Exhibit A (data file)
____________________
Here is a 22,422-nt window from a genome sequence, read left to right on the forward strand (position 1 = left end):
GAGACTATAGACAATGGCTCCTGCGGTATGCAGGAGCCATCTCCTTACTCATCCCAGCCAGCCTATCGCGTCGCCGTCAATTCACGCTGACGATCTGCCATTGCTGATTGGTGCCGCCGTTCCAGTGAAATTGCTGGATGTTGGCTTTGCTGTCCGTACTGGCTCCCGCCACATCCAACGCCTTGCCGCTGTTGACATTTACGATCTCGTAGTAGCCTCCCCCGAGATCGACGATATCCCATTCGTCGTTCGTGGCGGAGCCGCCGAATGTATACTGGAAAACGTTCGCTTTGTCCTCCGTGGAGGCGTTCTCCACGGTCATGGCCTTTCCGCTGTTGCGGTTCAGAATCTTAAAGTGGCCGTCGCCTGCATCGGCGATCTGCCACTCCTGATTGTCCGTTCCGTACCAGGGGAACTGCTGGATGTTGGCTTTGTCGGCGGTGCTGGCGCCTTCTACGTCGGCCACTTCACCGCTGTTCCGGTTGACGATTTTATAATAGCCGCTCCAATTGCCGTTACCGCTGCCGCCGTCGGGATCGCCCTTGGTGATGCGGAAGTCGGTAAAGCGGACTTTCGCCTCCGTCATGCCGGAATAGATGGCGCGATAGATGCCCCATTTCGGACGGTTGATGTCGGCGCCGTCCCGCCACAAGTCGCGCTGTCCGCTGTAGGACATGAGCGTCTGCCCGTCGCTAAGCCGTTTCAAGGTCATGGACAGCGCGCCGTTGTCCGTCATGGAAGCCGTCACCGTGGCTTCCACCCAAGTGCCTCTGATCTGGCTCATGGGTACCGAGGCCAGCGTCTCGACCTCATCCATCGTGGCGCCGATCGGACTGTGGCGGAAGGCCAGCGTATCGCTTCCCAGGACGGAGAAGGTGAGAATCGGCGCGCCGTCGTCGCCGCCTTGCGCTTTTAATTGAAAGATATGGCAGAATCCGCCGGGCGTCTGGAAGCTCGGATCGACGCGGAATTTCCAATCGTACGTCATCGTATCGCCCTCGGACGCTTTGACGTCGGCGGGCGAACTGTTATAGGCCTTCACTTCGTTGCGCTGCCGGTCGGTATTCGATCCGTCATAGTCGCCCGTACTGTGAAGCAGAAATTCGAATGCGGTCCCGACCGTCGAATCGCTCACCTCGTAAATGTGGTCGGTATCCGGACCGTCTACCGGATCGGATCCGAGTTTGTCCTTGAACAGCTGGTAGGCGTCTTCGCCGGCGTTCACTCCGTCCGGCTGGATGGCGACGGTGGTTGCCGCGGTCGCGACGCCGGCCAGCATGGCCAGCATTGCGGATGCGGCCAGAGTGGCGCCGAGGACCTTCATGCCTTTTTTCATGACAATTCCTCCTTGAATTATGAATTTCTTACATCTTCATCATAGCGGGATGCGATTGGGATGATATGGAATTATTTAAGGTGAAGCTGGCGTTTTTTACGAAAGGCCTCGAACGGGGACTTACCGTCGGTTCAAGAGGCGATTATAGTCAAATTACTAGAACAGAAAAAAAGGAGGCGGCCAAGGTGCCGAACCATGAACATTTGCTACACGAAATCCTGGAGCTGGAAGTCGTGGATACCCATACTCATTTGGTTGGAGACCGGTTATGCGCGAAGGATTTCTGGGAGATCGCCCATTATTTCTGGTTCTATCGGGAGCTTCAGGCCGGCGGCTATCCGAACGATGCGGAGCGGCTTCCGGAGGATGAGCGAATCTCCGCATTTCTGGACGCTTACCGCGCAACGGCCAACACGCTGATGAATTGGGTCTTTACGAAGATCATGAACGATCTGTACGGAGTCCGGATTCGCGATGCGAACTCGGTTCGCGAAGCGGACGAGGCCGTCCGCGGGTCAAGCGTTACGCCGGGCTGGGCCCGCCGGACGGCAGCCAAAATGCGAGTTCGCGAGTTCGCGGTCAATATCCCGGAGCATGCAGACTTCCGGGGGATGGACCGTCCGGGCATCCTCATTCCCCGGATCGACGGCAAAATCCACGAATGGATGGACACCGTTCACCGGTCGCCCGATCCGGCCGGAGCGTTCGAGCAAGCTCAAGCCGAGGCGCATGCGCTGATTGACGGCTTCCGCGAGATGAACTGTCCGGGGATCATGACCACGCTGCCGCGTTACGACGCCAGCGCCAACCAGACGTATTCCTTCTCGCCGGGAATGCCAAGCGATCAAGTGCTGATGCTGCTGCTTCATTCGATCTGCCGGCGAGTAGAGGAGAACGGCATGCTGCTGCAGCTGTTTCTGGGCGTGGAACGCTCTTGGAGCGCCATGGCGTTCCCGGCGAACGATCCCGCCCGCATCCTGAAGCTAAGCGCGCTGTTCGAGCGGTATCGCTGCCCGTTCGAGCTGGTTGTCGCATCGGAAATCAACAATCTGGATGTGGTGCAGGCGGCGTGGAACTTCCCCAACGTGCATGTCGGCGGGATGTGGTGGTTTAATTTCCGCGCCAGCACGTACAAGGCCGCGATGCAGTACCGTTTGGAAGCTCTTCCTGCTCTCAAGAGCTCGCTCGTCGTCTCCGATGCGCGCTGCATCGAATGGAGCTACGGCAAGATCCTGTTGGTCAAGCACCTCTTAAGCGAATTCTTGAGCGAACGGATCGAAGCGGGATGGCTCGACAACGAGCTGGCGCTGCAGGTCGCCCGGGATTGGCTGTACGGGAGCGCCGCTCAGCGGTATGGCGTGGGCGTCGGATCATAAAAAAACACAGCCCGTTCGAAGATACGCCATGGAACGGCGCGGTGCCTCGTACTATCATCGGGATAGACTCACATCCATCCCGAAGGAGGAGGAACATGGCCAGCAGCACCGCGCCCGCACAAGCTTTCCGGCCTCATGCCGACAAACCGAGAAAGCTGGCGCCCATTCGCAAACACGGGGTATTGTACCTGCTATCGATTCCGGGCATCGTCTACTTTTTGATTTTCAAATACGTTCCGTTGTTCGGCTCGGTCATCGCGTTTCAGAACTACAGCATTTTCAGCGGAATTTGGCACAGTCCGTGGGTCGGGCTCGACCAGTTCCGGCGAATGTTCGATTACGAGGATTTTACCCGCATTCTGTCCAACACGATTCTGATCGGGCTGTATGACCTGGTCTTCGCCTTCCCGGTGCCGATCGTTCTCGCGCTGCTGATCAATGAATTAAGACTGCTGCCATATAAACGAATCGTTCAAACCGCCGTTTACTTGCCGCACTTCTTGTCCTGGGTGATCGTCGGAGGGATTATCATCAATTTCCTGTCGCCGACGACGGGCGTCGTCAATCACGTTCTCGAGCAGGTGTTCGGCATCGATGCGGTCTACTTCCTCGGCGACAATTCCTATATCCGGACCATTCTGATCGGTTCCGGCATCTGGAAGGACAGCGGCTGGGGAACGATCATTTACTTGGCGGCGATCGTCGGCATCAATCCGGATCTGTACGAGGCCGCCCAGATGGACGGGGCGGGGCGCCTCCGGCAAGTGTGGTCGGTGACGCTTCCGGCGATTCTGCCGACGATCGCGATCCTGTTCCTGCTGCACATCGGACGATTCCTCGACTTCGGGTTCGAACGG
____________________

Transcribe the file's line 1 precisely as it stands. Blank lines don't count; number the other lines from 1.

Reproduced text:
Here is a 22,422-nt window from a genome sequence, read left to right on the forward strand (position 1 = left end):